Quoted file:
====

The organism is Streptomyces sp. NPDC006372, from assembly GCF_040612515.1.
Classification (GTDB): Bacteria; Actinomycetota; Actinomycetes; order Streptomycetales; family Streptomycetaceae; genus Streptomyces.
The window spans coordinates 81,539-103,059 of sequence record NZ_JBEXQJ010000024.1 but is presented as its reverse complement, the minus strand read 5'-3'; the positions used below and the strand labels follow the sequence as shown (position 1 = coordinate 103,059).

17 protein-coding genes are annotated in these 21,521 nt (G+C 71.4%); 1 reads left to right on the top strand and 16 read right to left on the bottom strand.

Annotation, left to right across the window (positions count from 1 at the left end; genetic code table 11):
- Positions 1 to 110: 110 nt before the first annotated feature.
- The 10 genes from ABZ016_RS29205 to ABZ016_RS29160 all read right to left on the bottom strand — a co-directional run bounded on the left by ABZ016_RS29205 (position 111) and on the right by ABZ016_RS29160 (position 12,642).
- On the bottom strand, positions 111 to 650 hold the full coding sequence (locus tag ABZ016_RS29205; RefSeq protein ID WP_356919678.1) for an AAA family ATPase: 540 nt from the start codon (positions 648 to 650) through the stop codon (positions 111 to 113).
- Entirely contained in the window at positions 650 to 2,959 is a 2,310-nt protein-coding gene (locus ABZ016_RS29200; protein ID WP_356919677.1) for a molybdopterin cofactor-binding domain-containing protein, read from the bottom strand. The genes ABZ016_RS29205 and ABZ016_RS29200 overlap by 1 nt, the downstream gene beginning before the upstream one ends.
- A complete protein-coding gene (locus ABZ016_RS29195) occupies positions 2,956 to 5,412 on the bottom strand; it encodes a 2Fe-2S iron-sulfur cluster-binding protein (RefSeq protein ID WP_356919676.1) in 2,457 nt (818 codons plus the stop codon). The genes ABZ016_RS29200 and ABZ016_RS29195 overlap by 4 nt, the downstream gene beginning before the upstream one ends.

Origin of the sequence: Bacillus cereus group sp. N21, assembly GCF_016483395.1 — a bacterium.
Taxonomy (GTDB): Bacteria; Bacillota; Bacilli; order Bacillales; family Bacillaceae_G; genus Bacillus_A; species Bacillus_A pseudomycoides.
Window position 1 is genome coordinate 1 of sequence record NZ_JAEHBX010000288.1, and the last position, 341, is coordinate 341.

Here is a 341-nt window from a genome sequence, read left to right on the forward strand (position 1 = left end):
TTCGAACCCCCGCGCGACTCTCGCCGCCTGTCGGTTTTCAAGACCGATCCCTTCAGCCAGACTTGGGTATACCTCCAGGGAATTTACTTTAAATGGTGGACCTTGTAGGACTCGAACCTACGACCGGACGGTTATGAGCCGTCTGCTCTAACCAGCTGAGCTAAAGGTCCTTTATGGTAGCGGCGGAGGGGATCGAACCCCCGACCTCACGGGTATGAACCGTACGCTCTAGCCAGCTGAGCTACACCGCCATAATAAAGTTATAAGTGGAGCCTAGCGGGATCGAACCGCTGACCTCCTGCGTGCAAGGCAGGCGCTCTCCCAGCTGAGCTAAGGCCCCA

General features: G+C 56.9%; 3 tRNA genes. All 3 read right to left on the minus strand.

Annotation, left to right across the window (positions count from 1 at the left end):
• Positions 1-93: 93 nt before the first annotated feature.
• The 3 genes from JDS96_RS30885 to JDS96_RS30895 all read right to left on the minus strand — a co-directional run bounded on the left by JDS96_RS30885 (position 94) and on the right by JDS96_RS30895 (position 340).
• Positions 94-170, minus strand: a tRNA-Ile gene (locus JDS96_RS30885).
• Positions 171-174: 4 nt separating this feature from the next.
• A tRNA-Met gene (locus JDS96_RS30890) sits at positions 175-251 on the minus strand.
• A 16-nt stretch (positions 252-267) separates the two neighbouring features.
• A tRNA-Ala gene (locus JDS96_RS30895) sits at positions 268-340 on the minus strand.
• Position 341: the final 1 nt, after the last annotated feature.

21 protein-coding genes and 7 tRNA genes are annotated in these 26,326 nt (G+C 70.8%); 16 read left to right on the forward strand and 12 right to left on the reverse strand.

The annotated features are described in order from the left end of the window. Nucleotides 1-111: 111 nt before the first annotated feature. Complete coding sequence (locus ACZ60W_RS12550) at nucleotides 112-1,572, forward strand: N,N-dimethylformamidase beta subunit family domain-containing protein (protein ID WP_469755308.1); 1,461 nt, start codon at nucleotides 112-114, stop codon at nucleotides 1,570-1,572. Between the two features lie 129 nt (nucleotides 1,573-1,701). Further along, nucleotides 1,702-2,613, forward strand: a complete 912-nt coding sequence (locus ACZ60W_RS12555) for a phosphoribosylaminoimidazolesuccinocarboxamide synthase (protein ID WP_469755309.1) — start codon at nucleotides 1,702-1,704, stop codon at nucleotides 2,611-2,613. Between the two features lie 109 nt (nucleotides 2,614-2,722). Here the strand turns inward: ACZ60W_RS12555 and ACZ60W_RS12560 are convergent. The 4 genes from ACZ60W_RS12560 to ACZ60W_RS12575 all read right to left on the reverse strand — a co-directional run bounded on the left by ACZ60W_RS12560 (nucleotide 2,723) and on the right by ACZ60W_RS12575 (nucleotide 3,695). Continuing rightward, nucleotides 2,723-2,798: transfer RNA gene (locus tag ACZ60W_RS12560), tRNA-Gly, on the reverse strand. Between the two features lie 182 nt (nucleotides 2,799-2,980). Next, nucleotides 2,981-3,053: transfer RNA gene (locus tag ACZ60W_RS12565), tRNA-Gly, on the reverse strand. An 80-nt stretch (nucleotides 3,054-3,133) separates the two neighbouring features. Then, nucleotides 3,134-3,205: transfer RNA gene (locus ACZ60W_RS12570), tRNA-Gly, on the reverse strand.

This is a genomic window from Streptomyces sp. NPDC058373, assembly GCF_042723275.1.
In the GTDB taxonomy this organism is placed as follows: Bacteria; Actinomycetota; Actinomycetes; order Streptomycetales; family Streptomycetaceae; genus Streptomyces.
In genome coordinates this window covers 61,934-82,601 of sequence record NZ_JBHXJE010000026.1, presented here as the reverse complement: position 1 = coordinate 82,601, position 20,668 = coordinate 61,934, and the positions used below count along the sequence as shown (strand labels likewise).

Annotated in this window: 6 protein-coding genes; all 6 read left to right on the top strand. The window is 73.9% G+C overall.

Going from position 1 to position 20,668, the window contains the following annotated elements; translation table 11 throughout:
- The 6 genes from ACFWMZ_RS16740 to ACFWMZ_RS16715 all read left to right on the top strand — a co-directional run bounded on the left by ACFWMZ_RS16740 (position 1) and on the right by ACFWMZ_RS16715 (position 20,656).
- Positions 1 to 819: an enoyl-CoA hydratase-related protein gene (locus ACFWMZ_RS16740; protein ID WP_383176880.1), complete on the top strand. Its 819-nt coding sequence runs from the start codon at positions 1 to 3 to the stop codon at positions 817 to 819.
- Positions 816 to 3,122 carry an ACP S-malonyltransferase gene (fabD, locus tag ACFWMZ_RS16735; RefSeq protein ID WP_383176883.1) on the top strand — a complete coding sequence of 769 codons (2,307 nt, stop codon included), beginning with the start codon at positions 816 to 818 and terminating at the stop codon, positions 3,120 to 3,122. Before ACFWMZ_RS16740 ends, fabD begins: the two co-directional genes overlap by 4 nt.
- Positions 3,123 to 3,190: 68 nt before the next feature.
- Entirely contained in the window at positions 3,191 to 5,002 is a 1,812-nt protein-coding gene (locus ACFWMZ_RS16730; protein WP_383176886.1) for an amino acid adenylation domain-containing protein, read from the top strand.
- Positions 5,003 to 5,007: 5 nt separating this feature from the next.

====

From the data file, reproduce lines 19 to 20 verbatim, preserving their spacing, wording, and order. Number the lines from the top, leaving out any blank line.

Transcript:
• The 3 genes from JDS96_RS30885 to JDS96_RS30895 all read right to left on the minus strand — a co-directional run bounded on the left by JDS96_RS30885 (position 94) and on the right by JDS96_RS30895 (position 340).
• Positions 94-170, minus strand: a tRNA-Ile gene (locus JDS96_RS30885).